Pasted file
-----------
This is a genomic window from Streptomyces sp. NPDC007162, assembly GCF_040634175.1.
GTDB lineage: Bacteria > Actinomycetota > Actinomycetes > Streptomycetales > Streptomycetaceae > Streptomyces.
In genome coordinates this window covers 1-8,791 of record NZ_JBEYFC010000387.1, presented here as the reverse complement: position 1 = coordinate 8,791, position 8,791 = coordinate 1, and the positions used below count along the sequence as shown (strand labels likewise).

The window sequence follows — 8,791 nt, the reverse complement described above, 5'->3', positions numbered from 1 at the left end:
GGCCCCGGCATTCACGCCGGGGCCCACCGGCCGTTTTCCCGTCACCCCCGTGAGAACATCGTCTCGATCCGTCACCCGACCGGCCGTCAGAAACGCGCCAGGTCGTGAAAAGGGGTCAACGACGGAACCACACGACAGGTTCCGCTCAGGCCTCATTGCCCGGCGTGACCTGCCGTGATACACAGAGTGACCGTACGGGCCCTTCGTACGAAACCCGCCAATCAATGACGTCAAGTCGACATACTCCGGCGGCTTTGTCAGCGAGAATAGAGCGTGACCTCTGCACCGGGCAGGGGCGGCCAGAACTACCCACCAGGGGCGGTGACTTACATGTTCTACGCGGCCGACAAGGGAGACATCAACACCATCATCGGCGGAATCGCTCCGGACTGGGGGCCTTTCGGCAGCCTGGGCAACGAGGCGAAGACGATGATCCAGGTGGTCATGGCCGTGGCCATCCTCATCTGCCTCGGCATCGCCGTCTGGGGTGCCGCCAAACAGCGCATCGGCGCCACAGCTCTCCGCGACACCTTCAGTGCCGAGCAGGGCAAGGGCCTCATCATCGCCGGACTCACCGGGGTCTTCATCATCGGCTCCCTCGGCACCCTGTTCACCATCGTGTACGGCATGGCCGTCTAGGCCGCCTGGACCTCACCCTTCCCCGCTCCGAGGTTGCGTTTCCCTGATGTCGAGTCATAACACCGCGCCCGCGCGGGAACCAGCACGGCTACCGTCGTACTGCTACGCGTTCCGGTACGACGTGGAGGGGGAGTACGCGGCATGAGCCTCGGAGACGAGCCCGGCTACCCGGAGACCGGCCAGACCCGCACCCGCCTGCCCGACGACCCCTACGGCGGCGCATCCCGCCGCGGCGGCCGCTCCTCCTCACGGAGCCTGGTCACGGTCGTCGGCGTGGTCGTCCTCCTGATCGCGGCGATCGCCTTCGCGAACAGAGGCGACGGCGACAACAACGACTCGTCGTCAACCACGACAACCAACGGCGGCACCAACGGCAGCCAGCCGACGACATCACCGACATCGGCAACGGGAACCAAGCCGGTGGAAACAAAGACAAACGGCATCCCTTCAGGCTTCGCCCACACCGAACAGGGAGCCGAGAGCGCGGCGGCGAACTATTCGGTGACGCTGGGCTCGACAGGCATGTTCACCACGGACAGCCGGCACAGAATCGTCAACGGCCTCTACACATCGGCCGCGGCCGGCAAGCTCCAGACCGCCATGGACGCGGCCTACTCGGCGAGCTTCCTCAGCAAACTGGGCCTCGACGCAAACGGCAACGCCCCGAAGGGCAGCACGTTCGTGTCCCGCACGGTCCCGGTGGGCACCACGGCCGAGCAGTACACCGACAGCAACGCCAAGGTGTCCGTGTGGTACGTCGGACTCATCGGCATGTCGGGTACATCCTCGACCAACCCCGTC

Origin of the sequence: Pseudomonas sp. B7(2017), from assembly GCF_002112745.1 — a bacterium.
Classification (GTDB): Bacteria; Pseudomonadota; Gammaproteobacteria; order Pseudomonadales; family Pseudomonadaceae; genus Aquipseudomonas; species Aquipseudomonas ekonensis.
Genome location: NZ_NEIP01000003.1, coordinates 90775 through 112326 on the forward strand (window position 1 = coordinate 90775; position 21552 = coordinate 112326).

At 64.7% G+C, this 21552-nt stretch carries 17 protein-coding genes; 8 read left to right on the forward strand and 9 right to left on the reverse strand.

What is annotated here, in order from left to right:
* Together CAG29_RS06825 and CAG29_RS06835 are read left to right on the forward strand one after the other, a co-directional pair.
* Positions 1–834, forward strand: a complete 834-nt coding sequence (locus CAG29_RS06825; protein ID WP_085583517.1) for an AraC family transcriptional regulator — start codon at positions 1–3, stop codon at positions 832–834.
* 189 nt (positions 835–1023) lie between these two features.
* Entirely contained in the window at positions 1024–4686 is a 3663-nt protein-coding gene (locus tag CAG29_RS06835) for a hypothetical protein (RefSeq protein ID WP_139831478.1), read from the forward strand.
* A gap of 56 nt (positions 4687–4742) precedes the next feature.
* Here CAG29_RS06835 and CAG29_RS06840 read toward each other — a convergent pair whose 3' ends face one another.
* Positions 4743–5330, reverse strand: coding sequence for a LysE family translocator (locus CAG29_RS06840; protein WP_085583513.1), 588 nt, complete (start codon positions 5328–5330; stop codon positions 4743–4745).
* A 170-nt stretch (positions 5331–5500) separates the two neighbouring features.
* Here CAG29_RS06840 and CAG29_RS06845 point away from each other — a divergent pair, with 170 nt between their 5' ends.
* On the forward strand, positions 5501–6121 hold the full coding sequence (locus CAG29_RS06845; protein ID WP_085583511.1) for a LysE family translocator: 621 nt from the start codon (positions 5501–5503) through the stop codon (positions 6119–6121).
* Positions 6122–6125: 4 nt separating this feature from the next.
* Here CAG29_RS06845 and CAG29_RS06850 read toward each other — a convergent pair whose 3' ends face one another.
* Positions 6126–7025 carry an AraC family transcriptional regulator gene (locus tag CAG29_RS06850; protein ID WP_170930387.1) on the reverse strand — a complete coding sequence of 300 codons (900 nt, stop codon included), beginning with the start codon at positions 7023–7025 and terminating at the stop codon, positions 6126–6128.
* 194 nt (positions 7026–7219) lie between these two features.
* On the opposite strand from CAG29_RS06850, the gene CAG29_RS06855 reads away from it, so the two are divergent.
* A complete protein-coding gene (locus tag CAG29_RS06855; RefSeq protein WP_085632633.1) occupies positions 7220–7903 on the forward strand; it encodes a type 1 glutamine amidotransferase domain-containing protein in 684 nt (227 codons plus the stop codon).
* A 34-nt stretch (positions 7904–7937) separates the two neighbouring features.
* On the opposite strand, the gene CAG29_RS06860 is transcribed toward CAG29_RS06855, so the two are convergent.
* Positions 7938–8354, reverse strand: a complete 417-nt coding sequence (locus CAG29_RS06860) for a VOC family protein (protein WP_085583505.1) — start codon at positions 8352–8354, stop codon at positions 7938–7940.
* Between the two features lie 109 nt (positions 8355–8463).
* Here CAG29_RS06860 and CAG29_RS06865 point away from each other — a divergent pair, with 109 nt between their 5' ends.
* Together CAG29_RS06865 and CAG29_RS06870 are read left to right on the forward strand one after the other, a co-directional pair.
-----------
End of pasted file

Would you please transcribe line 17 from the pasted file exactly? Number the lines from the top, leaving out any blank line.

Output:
* Positions 4743–5330, reverse strand: coding sequence for a LysE family translocator (locus CAG29_RS06840; protein WP_085583513.1), 588 nt, complete (start codon positions 5328–5330; stop codon positions 4743–4745).